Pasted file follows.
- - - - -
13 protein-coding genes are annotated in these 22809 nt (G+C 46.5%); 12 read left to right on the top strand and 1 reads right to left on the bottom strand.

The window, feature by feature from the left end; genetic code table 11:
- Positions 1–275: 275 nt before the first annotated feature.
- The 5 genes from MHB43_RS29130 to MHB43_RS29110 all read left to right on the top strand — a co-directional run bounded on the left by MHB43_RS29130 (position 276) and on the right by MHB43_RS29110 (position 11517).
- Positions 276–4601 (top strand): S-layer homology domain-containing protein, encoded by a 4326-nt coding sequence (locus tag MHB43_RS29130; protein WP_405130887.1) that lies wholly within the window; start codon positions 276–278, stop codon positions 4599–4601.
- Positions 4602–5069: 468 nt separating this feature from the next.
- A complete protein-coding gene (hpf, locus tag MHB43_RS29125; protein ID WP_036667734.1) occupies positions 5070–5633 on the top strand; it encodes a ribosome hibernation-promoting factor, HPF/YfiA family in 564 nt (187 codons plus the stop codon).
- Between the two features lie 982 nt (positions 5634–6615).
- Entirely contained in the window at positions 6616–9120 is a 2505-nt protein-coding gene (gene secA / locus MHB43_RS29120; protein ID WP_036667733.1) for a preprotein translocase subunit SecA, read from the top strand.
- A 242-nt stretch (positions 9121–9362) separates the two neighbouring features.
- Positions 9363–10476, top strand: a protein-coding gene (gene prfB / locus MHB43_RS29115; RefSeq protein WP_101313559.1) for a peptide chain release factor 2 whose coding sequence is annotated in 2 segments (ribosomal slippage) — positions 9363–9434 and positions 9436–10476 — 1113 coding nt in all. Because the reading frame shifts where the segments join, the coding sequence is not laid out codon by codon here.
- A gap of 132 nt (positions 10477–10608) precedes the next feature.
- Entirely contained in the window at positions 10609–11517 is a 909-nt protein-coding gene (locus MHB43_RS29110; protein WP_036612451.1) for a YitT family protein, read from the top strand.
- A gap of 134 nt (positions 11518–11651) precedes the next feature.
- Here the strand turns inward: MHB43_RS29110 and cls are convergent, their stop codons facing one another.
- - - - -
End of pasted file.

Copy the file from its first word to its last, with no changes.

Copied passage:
13 protein-coding genes are annotated in these 22809 nt (G+C 46.5%); 12 read left to right on the top strand and 1 reads right to left on the bottom strand.

The window, feature by feature from the left end; genetic code table 11:
- Positions 1–275: 275 nt before the first annotated feature.
- The 5 genes from MHB43_RS29130 to MHB43_RS29110 all read left to right on the top strand — a co-directional run bounded on the left by MHB43_RS29130 (position 276) and on the right by MHB43_RS29110 (position 11517).
- Positions 276–4601 (top strand): S-layer homology domain-containing protein, encoded by a 4326-nt coding sequence (locus tag MHB43_RS29130; protein WP_405130887.1) that lies wholly within the window; start codon positions 276–278, stop codon positions 4599–4601.
- Positions 4602–5069: 468 nt separating this feature from the next.
- A complete protein-coding gene (hpf, locus tag MHB43_RS29125; protein ID WP_036667734.1) occupies positions 5070–5633 on the top strand; it encodes a ribosome hibernation-promoting factor, HPF/YfiA family in 564 nt (187 codons plus the stop codon).
- Between the two features lie 982 nt (positions 5634–6615).
- Entirely contained in the window at positions 6616–9120 is a 2505-nt protein-coding gene (gene secA / locus MHB43_RS29120; protein ID WP_036667733.1) for a preprotein translocase subunit SecA, read from the top strand.
- A 242-nt stretch (positions 9121–9362) separates the two neighbouring features.
- Positions 9363–10476, top strand: a protein-coding gene (gene prfB / locus MHB43_RS29115; RefSeq protein WP_101313559.1) for a peptide chain release factor 2 whose coding sequence is annotated in 2 segments (ribosomal slippage) — positions 9363–9434 and positions 9436–10476 — 1113 coding nt in all. Because the reading frame shifts where the segments join, the coding sequence is not laid out codon by codon here.
- A gap of 132 nt (positions 10477–10608) precedes the next feature.
- Entirely contained in the window at positions 10609–11517 is a 909-nt protein-coding gene (locus MHB43_RS29110; protein WP_036612451.1) for a YitT family protein, read from the top strand.
- A gap of 134 nt (positions 11518–11651) precedes the next feature.
- Here the strand turns inward: MHB43_RS29110 and cls are convergent, their stop codons facing one another.